Lewiston adding crisis center to help with addiction recovery and mental health treatment


    (Photo, KLEW)

    Addiction, substance abuse and suicide are all connected in the tangled web stemming from mental health problems that go untreated.

    These types of tragedies are all too common in the Lewis-Clark Valley area.

    "The chemicals in your brain are telling you you're going to die if you don't take this substance,” says Tammy Watson, director of Lewiston recovery center First Step 4 Life.

    In Nez Perce County, 21 people died of drug overdoses between 2017 and 2018. Watson says they had close to 6,400 visits to the center in 2018.

    "Heroin, Opiates, Methamphetamines,” Watson said listing some of the substances she sees most often. “Addiction is a disease."

    But it's often not the only disease afflicting those people.

    "You have a mental health disorder and you try and self-medicate with substances or it's vice versa, because you use substances, now you have a mental health disorder," Watson says.

    First Step 4 Life's goal is to provide a place for people to go if they don't know where to turn and help them find the best path to long-term recovery for both addiction and mental illness.

    "When you're in active use, you're constantly scheming and scamming and trying to figure out how you're going to get your next fix,” says Watson. “So instead of going to your dealer's house, you come to the recovery center."

    They learn new behaviors, play games and spend time with others who know their struggle.

    The crisis center will be a different type of safe haven.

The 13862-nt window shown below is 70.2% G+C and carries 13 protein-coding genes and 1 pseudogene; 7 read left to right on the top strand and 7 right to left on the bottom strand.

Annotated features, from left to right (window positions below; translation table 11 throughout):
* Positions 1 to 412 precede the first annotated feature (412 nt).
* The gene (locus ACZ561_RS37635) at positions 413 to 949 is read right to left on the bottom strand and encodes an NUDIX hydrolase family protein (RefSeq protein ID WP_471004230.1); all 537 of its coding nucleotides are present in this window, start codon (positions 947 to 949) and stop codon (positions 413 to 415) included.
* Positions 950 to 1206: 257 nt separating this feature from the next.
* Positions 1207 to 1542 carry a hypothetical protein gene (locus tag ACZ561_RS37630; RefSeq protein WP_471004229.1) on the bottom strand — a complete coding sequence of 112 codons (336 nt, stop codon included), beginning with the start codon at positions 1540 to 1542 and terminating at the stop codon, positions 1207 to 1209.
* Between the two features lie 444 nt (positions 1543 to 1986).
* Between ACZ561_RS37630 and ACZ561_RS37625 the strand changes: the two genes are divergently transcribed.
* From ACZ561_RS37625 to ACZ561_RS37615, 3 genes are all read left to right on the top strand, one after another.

"There is no look of what that person looks like when they're in crisis,” says Joyce Lyons, Crisis Center Coordinator for the contract held by Public Health. “They aren't able to gather their resources around them and function in society. That's what a crisis is."

    The center will be a safe place where those experiencing this type of trauma can stay for a short period of time. However, they have to be the ones to admit they have a problem and check in voluntarily.

    "And that's where they're most at risk also, because that teacher who is all of a sudden suicidal or depressed, can't say anything because their career, their job, their family is all on the line because of stigma,” says Lyons.

    Dispelling the stigma around mental health is another step in the recovery

    "Acknowledging that that is real to them is huge,” Watson says.

    Especially considering Idaho’s high suicide rates.

    "There's poverty in Idaho, I think there's joblessness in Idaho, I think there's a man-up attitude in Idaho,” Lyons said, listing some of her theories for the trend.

    People who check into the crisis center can check out once they feel they can function again in everyday life. The also have the option to enter the recovery center.

    Many of the center's volunteers are people who have been through the recovery process themselves.

    "We have a place to gather...a community type deal...where we discuss our problems and what we're fighting,” says volunteer Craig Daugherty.

    "You see them the first time they come in and it's like a ghost of a person...and you see them six months later and they're just...thriving,” says Watson of the impact the center can have.

    The crisis center is opening in April. If you or someone you know is struggling with addiction or mental health, First Step 4 Life wants to help with the path to recovery,

    For more information, you can call them at 208-717-3881 or visit their website.

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